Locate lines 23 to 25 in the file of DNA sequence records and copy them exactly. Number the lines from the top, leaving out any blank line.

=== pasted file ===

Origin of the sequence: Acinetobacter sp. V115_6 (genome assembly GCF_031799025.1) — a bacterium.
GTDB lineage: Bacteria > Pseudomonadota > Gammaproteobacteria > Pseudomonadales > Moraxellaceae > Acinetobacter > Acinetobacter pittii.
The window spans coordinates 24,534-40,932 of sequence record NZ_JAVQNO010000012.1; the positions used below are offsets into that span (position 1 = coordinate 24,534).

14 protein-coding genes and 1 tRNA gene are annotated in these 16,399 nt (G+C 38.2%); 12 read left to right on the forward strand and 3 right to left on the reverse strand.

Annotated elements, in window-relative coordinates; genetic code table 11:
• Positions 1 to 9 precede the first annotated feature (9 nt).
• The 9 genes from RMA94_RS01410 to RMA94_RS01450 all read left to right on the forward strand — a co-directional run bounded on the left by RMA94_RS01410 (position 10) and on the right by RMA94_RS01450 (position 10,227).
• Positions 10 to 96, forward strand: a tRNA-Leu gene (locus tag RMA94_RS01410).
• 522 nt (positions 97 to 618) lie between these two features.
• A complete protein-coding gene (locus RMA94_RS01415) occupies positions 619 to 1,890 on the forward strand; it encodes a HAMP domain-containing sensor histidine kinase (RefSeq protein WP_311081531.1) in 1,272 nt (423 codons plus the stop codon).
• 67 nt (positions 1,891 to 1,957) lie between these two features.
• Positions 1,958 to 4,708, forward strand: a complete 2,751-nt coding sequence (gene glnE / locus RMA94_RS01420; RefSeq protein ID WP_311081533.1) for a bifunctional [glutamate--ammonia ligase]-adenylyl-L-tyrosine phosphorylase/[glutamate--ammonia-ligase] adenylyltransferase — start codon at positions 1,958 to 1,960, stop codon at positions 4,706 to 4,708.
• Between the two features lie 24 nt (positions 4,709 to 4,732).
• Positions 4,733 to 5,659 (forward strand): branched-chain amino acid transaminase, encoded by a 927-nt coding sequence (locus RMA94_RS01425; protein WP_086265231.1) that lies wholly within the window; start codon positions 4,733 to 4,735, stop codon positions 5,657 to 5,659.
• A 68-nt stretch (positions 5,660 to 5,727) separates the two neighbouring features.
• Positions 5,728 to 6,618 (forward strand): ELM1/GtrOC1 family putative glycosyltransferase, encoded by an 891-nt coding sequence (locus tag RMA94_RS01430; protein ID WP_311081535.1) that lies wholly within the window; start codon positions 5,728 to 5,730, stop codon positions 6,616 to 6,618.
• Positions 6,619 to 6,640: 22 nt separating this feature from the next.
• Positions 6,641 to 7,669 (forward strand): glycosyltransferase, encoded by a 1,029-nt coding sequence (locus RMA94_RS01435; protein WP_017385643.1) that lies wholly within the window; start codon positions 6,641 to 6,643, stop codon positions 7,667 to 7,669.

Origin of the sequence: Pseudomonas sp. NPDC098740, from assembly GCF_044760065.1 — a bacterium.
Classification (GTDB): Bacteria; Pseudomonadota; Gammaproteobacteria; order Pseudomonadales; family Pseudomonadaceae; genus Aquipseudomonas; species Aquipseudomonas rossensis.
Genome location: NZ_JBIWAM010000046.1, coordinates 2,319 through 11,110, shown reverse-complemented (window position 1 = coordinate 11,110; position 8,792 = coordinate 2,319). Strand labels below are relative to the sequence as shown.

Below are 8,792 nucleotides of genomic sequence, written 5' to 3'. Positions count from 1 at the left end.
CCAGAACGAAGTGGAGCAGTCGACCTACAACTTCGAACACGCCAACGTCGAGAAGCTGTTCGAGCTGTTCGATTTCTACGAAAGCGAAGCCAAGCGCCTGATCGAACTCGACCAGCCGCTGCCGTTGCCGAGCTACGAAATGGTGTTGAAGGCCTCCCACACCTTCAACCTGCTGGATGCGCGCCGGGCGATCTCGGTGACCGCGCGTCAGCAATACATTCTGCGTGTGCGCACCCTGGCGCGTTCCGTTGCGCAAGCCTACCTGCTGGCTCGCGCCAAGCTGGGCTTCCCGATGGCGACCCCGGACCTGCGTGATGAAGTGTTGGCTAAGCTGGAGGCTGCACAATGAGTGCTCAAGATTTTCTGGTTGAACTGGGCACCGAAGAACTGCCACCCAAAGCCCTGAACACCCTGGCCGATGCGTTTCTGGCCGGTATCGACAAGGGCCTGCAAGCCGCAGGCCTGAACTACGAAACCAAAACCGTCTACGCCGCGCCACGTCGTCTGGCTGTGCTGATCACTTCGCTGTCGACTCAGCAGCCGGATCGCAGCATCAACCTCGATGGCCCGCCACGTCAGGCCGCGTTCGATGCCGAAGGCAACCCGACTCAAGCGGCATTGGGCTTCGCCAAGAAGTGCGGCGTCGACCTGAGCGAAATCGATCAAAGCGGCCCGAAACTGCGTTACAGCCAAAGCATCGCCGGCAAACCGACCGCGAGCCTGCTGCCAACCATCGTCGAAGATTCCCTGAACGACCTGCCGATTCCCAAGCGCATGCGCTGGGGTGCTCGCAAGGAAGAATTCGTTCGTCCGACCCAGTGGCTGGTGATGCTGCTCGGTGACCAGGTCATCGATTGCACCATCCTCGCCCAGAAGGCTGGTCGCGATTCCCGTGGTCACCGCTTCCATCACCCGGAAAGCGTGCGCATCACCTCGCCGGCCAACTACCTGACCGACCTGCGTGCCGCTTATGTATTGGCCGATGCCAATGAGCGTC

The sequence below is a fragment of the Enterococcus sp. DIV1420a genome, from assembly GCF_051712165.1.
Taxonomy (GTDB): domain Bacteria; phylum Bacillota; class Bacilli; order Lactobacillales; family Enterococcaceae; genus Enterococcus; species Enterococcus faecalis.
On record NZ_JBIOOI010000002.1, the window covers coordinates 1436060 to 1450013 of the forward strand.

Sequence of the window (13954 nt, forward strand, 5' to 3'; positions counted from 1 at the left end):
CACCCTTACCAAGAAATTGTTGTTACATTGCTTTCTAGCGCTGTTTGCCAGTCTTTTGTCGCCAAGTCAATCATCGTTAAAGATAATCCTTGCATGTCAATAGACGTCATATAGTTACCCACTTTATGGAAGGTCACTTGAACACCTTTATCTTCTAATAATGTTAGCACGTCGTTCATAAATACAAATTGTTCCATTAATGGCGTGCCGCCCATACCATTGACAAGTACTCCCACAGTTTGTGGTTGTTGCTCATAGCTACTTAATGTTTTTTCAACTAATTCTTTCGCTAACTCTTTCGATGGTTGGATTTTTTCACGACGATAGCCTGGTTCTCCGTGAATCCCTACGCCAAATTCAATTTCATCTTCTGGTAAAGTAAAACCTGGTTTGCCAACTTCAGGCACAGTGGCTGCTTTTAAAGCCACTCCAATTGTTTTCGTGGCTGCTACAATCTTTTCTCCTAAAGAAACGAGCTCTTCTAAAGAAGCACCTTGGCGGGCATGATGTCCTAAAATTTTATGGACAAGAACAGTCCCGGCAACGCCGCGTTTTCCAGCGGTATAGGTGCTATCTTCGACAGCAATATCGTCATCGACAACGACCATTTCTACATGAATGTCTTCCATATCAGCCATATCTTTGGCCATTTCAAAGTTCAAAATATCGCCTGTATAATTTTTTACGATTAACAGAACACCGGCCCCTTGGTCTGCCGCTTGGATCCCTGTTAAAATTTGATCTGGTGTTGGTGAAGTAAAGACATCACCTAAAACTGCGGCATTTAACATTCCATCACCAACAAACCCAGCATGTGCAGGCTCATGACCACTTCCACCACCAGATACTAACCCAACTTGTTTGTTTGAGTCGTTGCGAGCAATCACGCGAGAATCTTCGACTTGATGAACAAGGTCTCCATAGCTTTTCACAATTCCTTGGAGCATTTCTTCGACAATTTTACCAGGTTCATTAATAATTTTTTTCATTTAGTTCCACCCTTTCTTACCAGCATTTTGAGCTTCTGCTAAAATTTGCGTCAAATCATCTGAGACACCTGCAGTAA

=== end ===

CCAGAACGAAGTGGAGCAGTCGACCTACAACTTCGAACACGCCAACGTCGAGAAGCTGTTCGAGCTGTTCGATTTCTACGAAAGCGAAGCCAAGCGCCTGATCGAACTCGACCAGCCGCTGCCGTTGCCGAGCTACGAAATGGTGTTGAAGGCCTCCCACACCTTCAACCTGCTGGATGCGCGCCGGGCGATCTCGGTGACCGCGCGTCAGCAATACATTCTGCGTGTGCGCACCCTGGCGCGTTCCGTTGCGCAAGCCTACCTGCTGGCTCGCGCCAAGCTGGGCTTCCCGATGGCGACCCCGGACCTGCGTGATGAAGTGTTGGCTAAGCTGGAGGCTGCACAATGAGTGCTCAAGATTTTCTGGTTGAACTGGGCACCGAAGAACTGCCACCCAAAGCCCTGAACACCCTGGCCGATGCGTTTCTGGCCGGTATCGACAAGGGCCTGCAAGCCGCAGGCCTGAACTACGAAACCAAAACCGTCTACGCCGCGCCACGTCGTCTGGCTGTGCTGATCACTTCGCTGTCGACTCAGCAGCCGGATCGCAGCATCAACCTCGATGGCCCGCCACGTCAGGCCGCGTTCGATGCCGAAGGCAACCCGACTCAAGCGGCATTGGGCTTCGCCAAGAAGTGCGGCGTCGACCTGAGCGAAATCGATCAAAGCGGCCCGAAACTGCGTTACAGCCAAAGCATCGCCGGCAAACCGACCGCGAGCCTGCTGCCAACCATCGTCGAAGATTCCCTGAACGACCTGCCGATTCCCAAGCGCATGCGCTGGGGTGCTCGCAAGGAAGAATTCGTTCGTCCGACCCAGTGGCTGGTGATGCTGCTCGGTGACCAGGTCATCGATTGCACCATCCTCGCCCAGAAGGCTGGTCGCGATTCCCGTGGTCACCGCTTCCATCACCCGGAAAGCGTGCGCATCACCTCGCCGGCCAACTACCTGACCGACCTGCGTGCCGCTTATGTATTGGCCGATGCCAATGAGCGTC

The sequence below is a fragment of the Enterococcus sp. DIV1420a genome, from assembly GCF_051712165.1.
Taxonomy (GTDB): domain Bacteria; phylum Bacillota; class Bacilli; order Lactobacillales; family Enterococcaceae; genus Enterococcus; species Enterococcus faecalis.